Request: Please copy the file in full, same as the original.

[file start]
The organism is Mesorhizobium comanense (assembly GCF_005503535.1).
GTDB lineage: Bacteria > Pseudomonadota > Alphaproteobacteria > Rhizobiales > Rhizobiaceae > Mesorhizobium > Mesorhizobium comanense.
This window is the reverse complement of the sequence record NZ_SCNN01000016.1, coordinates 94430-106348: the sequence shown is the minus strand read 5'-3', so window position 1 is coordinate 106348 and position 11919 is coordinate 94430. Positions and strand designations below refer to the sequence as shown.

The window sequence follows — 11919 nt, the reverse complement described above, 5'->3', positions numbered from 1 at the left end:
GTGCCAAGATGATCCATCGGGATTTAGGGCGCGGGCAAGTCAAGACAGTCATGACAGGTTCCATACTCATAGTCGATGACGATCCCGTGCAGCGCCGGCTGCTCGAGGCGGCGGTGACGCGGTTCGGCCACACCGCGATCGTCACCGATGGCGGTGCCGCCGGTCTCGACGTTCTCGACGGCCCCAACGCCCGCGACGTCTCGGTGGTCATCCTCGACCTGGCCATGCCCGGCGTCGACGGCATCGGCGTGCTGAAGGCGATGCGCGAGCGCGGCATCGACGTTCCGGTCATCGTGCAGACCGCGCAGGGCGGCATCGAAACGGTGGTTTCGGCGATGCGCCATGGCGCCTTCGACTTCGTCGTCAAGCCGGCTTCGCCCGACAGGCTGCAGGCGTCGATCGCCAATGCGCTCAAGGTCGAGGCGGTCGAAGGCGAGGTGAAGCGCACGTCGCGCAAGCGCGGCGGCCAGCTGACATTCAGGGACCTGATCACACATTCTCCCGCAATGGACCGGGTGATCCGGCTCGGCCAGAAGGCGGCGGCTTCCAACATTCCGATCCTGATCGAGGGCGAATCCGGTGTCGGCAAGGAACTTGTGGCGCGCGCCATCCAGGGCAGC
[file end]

The organism is Mesorhizobium comanense (assembly GCF_005503535.1).
GTDB lineage: Bacteria > Pseudomonadota > Alphaproteobacteria > Rhizobiales > Rhizobiaceae > Mesorhizobium > Mesorhizobium comanense.
This window is the reverse complement of the sequence record NZ_SCNN01000016.1, coordinates 94430-106348: the sequence shown is the minus strand read 5'-3', so window position 1 is coordinate 106348 and position 11919 is coordinate 94430. Positions and strand designations below refer to the sequence as shown.

The window sequence follows — 11919 nt, the reverse complement described above, 5'->3', positions numbered from 1 at the left end:
GTGCCAAGATGATCCATCGGGATTTAGGGCGCGGGCAAGTCAAGACAGTCATGACAGGTTCCATACTCATAGTCGATGACGATCCCGTGCAGCGCCGGCTGCTCGAGGCGGCGGTGACGCGGTTCGGCCACACCGCGATCGTCACCGATGGCGGTGCCGCCGGTCTCGACGTTCTCGACGGCCCCAACGCCCGCGACGTCTCGGTGGTCATCCTCGACCTGGCCATGCCCGGCGTCGACGGCATCGGCGTGCTGAAGGCGATGCGCGAGCGCGGCATCGACGTTCCGGTCATCGTGCAGACCGCGCAGGGCGGCATCGAAACGGTGGTTTCGGCGATGCGCCATGGCGCCTTCGACTTCGTCGTCAAGCCGGCTTCGCCCGACAGGCTGCAGGCGTCGATCGCCAATGCGCTCAAGGTCGAGGCGGTCGAAGGCGAGGTGAAGCGCACGTCGCGCAAGCGCGGCGGCCAGCTGACATTCAGGGACCTGATCACACATTCTCCCGCAATGGACCGGGTGATCCGGCTCGGCCAGAAGGCGGCGGCTTCCAACATTCCGATCCTGATCGAGGGCGAATCCGGTGTCGGCAAGGAACTTGTGGCGCGCGCCATCCAGGGCAGC